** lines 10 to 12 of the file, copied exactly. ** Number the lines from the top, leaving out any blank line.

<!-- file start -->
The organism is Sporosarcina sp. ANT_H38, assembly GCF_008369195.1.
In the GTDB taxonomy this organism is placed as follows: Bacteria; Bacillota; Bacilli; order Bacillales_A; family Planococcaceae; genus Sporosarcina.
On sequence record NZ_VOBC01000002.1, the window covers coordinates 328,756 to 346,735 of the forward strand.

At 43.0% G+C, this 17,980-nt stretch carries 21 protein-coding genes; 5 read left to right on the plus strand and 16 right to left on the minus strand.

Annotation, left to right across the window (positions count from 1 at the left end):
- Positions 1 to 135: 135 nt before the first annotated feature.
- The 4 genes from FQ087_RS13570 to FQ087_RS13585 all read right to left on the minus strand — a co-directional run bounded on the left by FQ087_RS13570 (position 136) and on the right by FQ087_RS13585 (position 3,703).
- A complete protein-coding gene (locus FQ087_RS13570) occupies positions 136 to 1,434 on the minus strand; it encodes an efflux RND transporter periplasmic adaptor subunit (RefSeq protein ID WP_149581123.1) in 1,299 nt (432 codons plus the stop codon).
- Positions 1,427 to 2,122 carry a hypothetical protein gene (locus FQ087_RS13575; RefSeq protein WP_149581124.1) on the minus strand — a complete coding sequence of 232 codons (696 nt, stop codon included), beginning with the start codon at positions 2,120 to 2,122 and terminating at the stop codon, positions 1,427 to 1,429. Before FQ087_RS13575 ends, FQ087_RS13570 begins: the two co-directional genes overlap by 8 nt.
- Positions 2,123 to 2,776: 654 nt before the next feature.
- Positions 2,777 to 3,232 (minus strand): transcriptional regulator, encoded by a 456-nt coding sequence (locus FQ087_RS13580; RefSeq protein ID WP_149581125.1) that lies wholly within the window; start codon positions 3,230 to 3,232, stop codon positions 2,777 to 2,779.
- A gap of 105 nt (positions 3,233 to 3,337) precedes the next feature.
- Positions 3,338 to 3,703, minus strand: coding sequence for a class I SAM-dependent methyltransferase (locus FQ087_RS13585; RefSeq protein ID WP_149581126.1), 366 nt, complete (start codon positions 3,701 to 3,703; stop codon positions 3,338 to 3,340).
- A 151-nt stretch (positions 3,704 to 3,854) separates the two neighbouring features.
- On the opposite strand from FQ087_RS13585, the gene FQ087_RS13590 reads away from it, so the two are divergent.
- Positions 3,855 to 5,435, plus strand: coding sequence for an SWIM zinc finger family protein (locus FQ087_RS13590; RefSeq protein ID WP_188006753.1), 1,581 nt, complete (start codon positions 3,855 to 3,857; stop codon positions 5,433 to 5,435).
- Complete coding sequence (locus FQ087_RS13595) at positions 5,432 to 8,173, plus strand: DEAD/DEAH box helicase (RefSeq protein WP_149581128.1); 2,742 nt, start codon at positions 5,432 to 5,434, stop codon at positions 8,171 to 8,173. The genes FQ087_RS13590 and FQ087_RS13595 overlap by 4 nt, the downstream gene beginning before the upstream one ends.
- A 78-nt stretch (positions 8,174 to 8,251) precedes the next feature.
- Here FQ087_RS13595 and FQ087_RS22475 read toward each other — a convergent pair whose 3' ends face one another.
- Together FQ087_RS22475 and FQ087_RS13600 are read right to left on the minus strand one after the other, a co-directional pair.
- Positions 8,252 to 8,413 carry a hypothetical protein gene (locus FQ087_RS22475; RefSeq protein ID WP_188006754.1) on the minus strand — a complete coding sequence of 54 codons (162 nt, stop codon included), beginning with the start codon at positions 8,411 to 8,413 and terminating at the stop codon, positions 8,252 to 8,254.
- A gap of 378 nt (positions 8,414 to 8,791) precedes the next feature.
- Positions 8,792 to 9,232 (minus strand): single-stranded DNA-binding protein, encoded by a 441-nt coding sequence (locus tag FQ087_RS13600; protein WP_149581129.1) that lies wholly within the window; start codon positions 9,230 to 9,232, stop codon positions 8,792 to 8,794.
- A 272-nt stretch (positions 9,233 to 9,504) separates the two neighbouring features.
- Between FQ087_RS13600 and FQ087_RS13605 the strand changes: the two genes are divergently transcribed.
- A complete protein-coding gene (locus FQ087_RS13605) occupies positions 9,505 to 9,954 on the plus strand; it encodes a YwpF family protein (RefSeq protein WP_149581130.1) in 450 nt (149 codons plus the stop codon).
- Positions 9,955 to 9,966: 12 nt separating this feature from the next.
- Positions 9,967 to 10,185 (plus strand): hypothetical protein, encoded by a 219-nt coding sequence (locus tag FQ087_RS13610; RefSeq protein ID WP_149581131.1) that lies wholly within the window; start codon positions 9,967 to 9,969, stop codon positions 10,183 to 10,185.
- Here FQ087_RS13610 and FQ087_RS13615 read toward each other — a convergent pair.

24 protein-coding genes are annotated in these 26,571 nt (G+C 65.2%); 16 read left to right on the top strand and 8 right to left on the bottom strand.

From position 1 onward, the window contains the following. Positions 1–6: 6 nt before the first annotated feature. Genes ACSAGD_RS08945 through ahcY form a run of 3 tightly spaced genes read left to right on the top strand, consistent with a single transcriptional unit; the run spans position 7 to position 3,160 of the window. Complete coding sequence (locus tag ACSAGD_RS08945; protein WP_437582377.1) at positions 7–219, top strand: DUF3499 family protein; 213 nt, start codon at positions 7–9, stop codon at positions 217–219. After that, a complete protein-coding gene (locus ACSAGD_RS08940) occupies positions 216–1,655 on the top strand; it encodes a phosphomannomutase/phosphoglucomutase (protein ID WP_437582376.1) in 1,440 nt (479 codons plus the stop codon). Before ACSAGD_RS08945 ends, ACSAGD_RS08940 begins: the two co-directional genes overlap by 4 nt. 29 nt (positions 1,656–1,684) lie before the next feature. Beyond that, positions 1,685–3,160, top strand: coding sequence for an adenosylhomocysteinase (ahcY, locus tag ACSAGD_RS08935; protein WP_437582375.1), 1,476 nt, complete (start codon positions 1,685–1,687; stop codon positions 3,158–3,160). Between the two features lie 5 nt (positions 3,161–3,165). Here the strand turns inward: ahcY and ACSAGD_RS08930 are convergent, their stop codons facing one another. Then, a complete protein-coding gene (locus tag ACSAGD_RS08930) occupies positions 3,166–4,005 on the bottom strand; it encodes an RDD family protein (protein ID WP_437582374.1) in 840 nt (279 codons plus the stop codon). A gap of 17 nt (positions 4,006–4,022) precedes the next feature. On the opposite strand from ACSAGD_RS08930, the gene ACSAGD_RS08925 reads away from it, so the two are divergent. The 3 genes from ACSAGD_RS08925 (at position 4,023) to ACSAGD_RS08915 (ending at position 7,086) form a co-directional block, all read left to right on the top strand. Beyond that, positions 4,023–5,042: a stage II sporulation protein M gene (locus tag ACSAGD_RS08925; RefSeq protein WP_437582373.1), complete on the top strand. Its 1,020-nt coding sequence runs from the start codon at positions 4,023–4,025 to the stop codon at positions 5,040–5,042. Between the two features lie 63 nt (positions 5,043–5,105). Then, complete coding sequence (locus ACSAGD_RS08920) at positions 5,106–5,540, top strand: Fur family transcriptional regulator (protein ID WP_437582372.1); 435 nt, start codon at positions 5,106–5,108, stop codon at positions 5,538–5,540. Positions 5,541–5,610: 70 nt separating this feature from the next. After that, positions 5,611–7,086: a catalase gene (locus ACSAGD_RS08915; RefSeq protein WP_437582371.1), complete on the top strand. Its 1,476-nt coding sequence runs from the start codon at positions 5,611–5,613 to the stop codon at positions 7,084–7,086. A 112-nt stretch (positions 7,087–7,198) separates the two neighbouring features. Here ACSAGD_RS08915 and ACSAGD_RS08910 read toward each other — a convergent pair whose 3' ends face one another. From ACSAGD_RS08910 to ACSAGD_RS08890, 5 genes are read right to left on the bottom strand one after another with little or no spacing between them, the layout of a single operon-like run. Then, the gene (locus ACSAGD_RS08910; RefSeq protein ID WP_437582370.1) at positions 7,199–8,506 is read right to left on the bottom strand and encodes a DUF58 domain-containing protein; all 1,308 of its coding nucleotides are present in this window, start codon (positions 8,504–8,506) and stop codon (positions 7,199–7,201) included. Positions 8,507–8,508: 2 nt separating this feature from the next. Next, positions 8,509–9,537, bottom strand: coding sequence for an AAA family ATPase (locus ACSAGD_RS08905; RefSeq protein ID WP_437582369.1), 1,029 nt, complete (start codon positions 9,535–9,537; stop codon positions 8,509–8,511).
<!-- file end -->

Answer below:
- Positions 2,123 to 2,776: 654 nt before the next feature.
- Positions 2,777 to 3,232 (minus strand): transcriptional regulator, encoded by a 456-nt coding sequence (locus FQ087_RS13580; RefSeq protein ID WP_149581125.1) that lies wholly within the window; start codon positions 3,230 to 3,232, stop codon positions 2,777 to 2,779.
- A gap of 105 nt (positions 3,233 to 3,337) precedes the next feature.